I remember the strange feeling as I watched Stan's truck drive out of the camp gate, dust billowing up from the back tires. In reality, there was hardly anything different. Stan, in his wisdom, had chosen this camp because it basically ran itself. I was a glorified babysitter for the rest of the week, but it was a fantastic feeling to be the one trusted with such an important ministry. The three remaining days went off without a single injury, death, or teen pregnancy. It felt good to be needed and trusted and as we drove back, I knew I had found a line of work that I wouldn't soon part with.
It was much better than reading aloud a dusty old book about a dead dude from the 1700s. The work felt relevant and meaningful. The Baptist church held a real sense of excitement. Every week there was another adventure. Those months raced by with unending novelty.
My youth internship ended with the summer, and I continued with my college education. In addition to all this, I was still doing weekend gigs with my band, which often left me drowsy for class. I was studying Bible, history/political science, and psychology. It was the cocktail approach to seeking a university diploma. They called it an interdisciplinary degree. I called it 'the path of least resistance.' It turns out there are quite a lot of books about dead guys from the 1700s along the way to a diploma, though I could never get anyone to read them aloud to me.
One afternoon I got a call from Stan, the youth minister. It had been many years since I'd spent any time with him. He talked to me, not as an intern, but as an old friend. "Why don't you come by the church this Wednesday night. I want to talk to you about something," he said, not giving a hint to what was on his mind. I agreed readily looking forward to visiting my old haunt.
Entering the building and climbing the flights of stairs to arrive at the youth room was a blast from before. The blue carpet, raised stage, and the third-floor view of downtown brought all the memories from that fantastic summer rushing back. I could feel the nostalgia as the smell of the room hit my nose. I walked in as I had done countless times before. Stan was still hard at work. It was as if time had stood still since I had left. He was as energetic as ever. As he wrapped up Bible study, I plopped down in the back.
“How would you like to be the youth minister here?” he asked after the meeting. The kids were gone by now.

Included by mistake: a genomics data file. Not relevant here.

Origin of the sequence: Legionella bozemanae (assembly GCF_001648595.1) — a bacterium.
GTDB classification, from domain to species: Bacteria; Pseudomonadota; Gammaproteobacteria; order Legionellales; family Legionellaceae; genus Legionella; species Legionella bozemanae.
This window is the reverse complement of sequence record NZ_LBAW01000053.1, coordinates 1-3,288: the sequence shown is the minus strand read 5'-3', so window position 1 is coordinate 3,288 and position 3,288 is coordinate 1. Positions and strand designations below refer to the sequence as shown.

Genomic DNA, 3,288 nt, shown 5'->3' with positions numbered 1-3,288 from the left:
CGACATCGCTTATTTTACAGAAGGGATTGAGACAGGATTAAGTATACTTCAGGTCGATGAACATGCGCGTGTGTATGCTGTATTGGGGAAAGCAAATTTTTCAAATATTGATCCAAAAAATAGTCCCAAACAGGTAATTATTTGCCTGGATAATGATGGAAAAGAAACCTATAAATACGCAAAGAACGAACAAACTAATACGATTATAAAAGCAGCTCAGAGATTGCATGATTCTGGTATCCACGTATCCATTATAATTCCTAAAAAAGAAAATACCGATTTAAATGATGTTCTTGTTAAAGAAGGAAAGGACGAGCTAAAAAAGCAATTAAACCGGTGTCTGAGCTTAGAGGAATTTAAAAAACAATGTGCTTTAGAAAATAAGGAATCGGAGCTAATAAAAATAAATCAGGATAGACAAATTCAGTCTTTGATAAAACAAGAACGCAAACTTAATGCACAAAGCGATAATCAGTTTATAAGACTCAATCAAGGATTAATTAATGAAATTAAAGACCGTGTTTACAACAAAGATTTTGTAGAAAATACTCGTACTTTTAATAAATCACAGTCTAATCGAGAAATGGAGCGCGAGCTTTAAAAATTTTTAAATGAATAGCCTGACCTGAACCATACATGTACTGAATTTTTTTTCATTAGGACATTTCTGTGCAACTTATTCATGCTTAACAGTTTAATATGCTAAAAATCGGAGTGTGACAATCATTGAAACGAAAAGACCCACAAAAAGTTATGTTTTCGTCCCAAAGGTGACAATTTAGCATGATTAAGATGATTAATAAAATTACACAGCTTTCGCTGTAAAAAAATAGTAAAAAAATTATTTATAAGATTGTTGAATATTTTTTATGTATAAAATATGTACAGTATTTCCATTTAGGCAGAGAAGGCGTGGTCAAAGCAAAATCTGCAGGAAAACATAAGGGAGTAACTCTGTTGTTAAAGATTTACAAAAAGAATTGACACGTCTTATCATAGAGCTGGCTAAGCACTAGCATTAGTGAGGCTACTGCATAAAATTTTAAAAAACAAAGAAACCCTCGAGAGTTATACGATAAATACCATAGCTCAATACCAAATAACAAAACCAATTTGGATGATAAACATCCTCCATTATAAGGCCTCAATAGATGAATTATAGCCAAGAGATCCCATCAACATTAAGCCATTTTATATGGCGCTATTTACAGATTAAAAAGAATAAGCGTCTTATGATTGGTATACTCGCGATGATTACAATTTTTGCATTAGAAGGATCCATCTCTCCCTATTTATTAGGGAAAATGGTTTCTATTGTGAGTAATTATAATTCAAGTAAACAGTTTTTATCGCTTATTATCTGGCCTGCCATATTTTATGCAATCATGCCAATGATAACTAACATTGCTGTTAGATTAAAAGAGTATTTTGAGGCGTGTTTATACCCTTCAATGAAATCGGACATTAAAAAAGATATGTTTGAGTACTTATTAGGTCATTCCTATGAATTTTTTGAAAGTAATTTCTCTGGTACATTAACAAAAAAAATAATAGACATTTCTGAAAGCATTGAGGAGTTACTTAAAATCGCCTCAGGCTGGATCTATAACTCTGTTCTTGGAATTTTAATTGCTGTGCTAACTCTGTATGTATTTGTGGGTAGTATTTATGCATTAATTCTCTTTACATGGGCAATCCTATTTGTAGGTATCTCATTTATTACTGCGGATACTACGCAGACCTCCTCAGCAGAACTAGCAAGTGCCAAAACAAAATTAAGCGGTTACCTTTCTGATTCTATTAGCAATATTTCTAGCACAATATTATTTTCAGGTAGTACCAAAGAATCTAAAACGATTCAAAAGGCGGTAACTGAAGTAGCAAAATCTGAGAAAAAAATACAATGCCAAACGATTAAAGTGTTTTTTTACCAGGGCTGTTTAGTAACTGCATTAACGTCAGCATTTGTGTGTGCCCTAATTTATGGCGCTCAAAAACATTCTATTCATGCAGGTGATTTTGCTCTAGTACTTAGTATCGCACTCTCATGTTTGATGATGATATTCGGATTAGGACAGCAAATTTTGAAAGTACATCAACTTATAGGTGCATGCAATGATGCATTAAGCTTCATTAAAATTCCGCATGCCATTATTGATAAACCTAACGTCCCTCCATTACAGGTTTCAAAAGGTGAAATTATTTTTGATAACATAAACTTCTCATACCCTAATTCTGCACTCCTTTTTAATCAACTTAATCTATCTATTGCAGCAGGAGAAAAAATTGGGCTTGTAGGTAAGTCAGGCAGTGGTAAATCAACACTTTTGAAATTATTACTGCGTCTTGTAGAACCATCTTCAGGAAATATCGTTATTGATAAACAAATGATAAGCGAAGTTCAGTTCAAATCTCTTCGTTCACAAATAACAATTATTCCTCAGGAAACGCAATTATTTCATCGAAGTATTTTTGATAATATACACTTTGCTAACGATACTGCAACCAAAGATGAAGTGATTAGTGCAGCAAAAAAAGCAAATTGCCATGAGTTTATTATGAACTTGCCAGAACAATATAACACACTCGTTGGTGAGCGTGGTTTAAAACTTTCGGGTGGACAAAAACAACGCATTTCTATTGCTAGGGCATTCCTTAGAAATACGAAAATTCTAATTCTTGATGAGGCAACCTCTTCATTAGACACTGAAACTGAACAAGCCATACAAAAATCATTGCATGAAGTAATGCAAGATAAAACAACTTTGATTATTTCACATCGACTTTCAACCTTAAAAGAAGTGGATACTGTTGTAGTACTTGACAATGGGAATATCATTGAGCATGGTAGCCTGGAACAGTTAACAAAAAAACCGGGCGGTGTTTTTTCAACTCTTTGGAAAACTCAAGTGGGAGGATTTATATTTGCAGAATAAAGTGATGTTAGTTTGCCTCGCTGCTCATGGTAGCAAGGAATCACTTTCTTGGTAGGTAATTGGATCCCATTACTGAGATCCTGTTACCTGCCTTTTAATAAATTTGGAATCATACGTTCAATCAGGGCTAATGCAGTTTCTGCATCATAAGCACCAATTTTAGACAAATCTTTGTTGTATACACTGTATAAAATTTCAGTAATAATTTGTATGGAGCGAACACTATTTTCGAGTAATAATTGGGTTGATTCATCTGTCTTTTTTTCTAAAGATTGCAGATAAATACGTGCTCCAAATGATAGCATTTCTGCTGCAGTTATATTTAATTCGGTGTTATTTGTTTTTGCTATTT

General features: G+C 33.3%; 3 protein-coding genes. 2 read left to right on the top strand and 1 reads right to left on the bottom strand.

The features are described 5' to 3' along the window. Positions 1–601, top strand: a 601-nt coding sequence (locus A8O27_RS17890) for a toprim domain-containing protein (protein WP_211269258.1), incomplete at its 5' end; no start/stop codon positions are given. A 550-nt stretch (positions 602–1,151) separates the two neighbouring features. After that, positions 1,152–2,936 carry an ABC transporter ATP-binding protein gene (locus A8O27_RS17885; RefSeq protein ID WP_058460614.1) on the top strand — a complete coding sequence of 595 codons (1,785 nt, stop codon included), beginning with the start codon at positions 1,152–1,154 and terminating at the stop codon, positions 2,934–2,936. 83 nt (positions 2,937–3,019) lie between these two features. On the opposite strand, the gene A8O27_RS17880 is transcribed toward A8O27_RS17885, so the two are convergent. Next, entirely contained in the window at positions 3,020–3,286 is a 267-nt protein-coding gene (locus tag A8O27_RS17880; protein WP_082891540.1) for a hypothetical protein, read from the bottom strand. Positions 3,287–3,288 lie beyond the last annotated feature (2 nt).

"What?" I stammered. "Seriously?" I contained myself, but inwardly I was leaping at the surprise opportunity like a starved street dog. In the years since I had seen Stan, I had worked as the youth director of a tiny church that smelled like mildew and was an hour's drive away from my house. I enjoyed my time there but wished for a position less smelly and closer to home. I wouldn't get closer to home than this, and the smell of the building held a bouquet of warm memories.
“That’d be cool,” I croaked out sheepishly, trying not to overplay my excitement. “Are you leaving?” I asked, trying not to think only of my own machinations.
"Yeah, I've been offered a position at a church in another town." I congratulated him as we talked about what he would be doing at his new church. I restrained myself from saying, "Enough about you, now let's talk about me!"
In due course, Stan walked me down to his office, soon to be my office, and we continued the conversation. The church would form a search committee, but I was to be the interim minister of students. Stan explained that I would be considered for the position if I chose to throw my name in the hat.
“Why me?” I managed to ask as we chatted.
“Remember that time at camp?” he asked as his lips curled upward into a smile.
“You were only 19, but I knew I could trust you with 150 kids for a week.” I stared at the carpet, trying not to show my gleaming pride. “This is kind of like that.”
“What do you mean?” I asked, not quite seeing the connection.
“I’ve worked hard to get this ministry where it is. I want to hand it off to someone who I can trust to carry on, keep it strong, and continue the work.”
He loved the kids. He loved the town. I could tell with those words that it was hard letting go. He would soon drive out of town, once again as I stayed behind to do my best at shepherding the flock he had gathered. I was so excited to be part of something important. Within a week, the keys to the building were in my hand.